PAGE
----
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Indiana State champs!

BY BRIAN PAUL KAUFMAN - bkaufman@perutribune.com

Somebody should pinch Kirby Lane. 

North Miami’s WarriorTech Robotics Club won the Indiana FTC State Championship on Saturday at Crawfordsville Senior High School and Lane, a mentor for the program, still can’t believe it. 

“I’m still not sure it’s real, Lane said on Monday. 

Now the team advances to the “Super-Regional,” set for March 15-17 in Cedar Rapids, Iowa – just one stop short of the “Super Bowl” that will be held in Detroit in April.

During the most recent competition, WarriorTech was just one of 32 teams vying to advance. 

But unlike some squads that also have adults performing tasks, each WarriorTech student member has a job and must execute.

Coach Tara Lane, and mentors Andy Pfaffenbach and Lane are there for moral support and guidance, but “we let the kids do it all,” Lane said. 

For example, Riley Stein and Noah Pfaffenbach are the robot’s drivers. Programmer Tommy Lane makes sure all the electronics are good to go.

Nathan Winters stays in the “pits” to talk to people who visit to learn more about the program, such as other teams and judges, Lane said.

Kaylee Lane serves as the team’s scouter, studying other teams’ capabilities so they can pick the best possible partner – since two teams compete in against two others in each competition. 

Or as the sponsor of the events, First Tech Challenge puts it: “Teams are responsible for designing, building, and programming their robots in a 10-week build period to compete in an alliance format against other teams.” 

And who could forget the youngsters on the team: Landyn Wagner and Austin Knauff.

During the first match on Saturday, they were allied with the “Lectric Legends” and won. “That went pretty well,” Lane said.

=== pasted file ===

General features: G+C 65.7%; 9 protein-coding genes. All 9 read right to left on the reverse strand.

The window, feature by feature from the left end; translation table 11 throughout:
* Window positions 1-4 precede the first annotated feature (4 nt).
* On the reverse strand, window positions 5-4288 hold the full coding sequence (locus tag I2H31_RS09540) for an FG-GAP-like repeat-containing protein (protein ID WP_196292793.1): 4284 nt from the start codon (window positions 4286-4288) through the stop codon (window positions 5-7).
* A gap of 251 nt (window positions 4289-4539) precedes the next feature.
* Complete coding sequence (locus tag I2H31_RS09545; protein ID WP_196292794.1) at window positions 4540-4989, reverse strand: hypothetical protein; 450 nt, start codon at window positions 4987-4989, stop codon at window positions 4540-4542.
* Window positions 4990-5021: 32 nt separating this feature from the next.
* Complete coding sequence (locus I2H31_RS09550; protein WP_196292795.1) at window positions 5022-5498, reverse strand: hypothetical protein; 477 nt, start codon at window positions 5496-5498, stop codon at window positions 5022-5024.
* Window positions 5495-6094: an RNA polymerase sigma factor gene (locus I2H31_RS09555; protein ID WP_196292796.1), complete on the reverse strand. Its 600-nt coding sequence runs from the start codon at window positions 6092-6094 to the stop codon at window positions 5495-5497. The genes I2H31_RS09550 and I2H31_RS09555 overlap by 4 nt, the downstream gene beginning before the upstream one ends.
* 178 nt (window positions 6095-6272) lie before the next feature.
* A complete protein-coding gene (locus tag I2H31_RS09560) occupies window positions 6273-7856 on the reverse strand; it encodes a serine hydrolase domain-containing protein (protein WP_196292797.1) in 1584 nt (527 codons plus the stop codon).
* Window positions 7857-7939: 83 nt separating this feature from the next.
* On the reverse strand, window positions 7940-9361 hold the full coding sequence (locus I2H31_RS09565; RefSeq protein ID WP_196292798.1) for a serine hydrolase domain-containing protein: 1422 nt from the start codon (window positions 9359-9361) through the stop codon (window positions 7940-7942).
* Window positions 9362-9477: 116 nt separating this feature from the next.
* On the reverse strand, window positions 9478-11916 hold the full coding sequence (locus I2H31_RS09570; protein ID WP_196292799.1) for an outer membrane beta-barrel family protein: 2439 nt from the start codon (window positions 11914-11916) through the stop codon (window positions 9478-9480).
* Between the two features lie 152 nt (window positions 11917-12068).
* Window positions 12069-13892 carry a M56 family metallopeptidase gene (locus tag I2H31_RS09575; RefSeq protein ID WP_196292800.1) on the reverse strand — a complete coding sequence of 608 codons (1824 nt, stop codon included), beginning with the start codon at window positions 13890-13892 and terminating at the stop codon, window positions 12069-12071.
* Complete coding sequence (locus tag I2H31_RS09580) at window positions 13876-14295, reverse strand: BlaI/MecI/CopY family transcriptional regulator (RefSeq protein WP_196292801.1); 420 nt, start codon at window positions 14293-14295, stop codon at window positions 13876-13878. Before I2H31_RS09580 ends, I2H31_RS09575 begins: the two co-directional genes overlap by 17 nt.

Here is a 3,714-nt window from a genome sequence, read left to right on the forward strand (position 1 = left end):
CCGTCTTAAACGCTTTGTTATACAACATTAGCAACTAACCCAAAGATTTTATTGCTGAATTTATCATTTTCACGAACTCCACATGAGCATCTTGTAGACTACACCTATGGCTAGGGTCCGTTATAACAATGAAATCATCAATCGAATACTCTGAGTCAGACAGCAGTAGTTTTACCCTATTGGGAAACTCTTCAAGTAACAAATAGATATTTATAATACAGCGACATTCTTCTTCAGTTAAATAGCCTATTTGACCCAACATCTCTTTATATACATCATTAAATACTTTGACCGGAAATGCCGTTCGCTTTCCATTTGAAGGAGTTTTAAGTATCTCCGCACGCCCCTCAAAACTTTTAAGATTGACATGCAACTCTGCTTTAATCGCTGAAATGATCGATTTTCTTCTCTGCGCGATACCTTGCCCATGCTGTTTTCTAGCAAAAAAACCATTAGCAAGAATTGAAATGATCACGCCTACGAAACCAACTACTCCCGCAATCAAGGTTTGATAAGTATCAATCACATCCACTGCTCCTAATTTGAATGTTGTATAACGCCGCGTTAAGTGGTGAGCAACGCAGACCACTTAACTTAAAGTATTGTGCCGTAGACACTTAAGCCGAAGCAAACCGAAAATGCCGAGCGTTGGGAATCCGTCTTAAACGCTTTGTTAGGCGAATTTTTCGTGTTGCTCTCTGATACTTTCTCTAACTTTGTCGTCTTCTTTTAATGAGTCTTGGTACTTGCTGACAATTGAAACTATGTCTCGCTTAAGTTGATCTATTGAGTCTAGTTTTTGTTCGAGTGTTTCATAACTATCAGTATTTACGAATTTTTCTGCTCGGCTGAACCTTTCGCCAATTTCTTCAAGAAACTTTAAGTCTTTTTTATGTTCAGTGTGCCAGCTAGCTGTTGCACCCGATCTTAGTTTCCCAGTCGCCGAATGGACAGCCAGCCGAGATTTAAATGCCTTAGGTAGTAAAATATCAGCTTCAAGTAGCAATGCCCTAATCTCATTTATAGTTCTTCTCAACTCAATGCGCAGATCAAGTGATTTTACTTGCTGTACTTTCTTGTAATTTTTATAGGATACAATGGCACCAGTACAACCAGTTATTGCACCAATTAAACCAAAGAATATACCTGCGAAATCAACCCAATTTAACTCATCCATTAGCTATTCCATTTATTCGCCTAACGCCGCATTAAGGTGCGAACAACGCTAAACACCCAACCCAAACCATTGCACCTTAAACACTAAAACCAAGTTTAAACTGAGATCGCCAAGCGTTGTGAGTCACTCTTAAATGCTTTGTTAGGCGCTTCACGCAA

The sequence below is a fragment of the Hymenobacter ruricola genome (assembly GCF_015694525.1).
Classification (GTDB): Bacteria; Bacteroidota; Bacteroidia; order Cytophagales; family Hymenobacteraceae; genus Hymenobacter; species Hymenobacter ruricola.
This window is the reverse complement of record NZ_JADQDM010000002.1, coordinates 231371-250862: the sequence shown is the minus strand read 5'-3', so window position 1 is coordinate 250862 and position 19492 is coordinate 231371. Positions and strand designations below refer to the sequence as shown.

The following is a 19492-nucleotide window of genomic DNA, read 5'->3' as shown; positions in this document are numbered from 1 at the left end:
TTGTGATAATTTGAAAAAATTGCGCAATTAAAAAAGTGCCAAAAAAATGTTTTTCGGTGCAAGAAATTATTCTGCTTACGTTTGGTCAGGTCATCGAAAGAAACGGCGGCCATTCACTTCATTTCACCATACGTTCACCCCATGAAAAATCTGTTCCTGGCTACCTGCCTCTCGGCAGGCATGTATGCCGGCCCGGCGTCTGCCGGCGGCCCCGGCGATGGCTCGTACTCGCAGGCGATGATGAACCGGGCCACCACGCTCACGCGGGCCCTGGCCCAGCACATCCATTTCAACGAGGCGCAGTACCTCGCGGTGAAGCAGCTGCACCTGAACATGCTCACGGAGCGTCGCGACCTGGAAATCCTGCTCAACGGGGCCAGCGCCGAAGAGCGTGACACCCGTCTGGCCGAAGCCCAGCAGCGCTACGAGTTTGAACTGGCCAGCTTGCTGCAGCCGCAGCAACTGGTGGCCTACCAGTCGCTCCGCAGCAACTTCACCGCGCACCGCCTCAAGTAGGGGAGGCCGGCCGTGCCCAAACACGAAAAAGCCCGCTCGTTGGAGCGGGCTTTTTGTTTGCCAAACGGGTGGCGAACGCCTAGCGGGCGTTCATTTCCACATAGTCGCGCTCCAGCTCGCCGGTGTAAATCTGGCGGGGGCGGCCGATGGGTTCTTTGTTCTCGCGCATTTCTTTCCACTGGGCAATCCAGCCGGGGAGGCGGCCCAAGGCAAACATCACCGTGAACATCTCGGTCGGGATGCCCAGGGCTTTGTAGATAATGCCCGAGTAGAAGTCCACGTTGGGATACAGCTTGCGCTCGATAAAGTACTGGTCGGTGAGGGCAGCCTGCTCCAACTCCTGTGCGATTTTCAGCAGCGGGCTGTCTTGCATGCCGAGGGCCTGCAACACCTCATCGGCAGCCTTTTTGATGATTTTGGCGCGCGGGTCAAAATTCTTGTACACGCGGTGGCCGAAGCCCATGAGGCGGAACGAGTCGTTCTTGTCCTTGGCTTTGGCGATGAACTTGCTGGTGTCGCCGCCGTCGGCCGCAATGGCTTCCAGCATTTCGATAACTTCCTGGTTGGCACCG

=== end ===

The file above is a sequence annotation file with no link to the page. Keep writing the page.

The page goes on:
The second, however, did not. In fact, “horribly” is probably a better description, he said. 

A game piece somehow got knocked into WarriorTech’s scoring area and they just couldn’t manage to remove it, he said.

The loss was their first in a qualifying match all year – so they were understandably upset, Lane said.

But the mark of a great team is their ability to rally when they’re down – and WarriorTech did just that. “We had some pep talks and they came back strong,” he said, winning their third match.

They faced another big challenge when they lost again in the semi finals, with the winners scoring a record number of points, he said. 

“We got absolutely destroyed,” Lane said. “Things were not looking good ... I thought we were done.”

But they won the two following rounds and advanced to the finals with their alliance partners.

“The kids really came through,” he said.

The icing on the victory cake: They won the “Control” award, which is essentially for excellence in their programming. 

WarriorTech originally began work in September and faced their first competition on Jan. 6. 

Between when they first started and Saturday, Lane said he’s seen significant progress. The team has a knack for shifting gears when something isn’t working and finding a more productive route to score. 

Employed by Chrysler in Kokomo, Lane said the the students have incorporated some of the company’s lean manufacturing principles, including documenting failures and using tools to solve problems. 

Old-fashioned hard work has to play a role as well: they often practice four days a week starting after school and go well into the evening, he said.

Another big plus: the team has enjoyed encouragement from North Miami Community Schools superintendent Nick Eccles, Lane said. “He’s excited for us. He’s been a real allie for the team and an awesome individual to work with.”

The upcoming Super-Regional in Cedar Rapids appears to have a more relaxed pace, at least at first: Thursday will be devoted to robot inspections and interviews with judges, followed by qualifying matches on Friday, with the finals and awards on Saturday. 

The “Super Bowl” in Detroit on April 25 to 28 – if they get that far – is a four day affair. 

The team has received significant financial support from the Miami County Community Foundation, among others, but with the success has come added expenses, such as travel, meals and lodging. 

Indiana FTC covered WarriorTech’s entrance fee for the state championship to the tune of $750 – which was a big help. 

Lane said they’re hoping additional sponsors will come onboard as well. The team has a range of opportunities – and just $1,000 will get a sticker on the team’s robot itself.

For a company in search of some online advertising, that might be not be a bad idea, since the event will likely be live-streamed yet again.

Meanwhile, Lane said the team may add a new tech wrinkle to help push them across the finish line. “They’re going to give it all they’ve got,” he said.